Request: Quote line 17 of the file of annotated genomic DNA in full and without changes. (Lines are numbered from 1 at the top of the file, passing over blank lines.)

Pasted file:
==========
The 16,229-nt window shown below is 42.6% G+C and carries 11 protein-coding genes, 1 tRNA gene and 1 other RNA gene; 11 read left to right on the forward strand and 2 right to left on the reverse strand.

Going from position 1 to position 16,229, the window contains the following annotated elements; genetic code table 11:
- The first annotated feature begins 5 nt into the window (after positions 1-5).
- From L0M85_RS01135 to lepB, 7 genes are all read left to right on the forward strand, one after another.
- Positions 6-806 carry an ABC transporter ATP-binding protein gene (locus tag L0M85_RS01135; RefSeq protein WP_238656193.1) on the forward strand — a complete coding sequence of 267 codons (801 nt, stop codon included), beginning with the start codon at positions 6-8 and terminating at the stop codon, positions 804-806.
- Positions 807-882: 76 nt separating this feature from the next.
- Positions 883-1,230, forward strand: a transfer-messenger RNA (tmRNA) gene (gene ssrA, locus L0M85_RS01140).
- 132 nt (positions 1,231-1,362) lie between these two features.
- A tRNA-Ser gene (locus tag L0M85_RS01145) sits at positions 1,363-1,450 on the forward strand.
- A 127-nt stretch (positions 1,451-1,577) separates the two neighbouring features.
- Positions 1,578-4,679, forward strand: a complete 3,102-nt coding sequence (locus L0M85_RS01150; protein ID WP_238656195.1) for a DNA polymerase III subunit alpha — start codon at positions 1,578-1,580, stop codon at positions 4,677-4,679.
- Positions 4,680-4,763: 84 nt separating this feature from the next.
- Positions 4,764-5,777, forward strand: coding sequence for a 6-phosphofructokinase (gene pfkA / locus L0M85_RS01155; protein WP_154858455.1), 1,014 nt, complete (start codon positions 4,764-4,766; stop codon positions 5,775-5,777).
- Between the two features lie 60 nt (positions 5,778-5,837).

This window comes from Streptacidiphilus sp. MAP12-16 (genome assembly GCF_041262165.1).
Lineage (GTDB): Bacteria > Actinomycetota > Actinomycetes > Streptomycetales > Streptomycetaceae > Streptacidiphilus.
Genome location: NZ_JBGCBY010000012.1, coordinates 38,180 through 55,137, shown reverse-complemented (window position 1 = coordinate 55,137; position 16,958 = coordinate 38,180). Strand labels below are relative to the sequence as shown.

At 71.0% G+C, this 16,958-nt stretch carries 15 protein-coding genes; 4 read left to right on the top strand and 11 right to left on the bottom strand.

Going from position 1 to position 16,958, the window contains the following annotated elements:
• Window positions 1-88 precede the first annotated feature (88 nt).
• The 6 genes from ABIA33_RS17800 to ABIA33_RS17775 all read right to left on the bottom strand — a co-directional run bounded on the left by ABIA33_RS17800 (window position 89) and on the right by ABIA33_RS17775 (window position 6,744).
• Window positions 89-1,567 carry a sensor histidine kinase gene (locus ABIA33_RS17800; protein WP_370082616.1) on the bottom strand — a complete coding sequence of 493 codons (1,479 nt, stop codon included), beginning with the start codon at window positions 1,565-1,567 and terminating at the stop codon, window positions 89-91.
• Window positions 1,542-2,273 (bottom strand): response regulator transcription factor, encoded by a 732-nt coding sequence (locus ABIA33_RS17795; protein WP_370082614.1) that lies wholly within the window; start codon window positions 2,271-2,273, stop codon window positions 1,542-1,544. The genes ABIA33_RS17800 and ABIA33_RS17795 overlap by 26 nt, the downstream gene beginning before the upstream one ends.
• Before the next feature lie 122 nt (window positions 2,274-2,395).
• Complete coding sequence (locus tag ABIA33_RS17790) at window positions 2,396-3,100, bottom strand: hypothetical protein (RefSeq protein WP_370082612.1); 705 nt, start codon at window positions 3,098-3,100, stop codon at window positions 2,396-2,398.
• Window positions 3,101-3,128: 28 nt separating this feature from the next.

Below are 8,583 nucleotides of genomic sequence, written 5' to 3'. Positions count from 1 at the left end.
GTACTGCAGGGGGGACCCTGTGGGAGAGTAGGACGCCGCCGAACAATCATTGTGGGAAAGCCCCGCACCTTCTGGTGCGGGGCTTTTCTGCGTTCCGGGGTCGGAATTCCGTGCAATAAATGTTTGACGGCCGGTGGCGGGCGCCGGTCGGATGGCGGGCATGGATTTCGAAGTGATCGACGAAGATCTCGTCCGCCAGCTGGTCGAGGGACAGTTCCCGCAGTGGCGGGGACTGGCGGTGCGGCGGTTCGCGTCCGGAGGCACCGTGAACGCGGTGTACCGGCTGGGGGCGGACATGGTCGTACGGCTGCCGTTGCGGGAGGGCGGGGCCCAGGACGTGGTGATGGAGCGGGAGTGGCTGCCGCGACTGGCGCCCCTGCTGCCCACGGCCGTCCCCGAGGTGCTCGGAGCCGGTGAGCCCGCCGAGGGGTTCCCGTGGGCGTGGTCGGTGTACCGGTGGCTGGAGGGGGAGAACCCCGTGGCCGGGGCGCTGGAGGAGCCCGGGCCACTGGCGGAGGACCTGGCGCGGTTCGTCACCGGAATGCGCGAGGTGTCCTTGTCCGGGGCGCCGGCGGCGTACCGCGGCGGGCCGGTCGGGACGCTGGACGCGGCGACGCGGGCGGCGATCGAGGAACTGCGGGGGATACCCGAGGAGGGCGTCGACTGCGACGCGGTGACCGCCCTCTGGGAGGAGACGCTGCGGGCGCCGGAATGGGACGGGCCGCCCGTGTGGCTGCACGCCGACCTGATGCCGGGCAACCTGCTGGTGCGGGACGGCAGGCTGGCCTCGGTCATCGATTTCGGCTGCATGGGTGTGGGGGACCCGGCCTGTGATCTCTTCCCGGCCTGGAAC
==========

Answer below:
Genome location: NZ_JBGCBY010000012.1, coordinates 38,180 through 55,137, shown reverse-complemented (window position 1 = coordinate 55,137; position 16,958 = coordinate 38,180). Strand labels below are relative to the sequence as shown.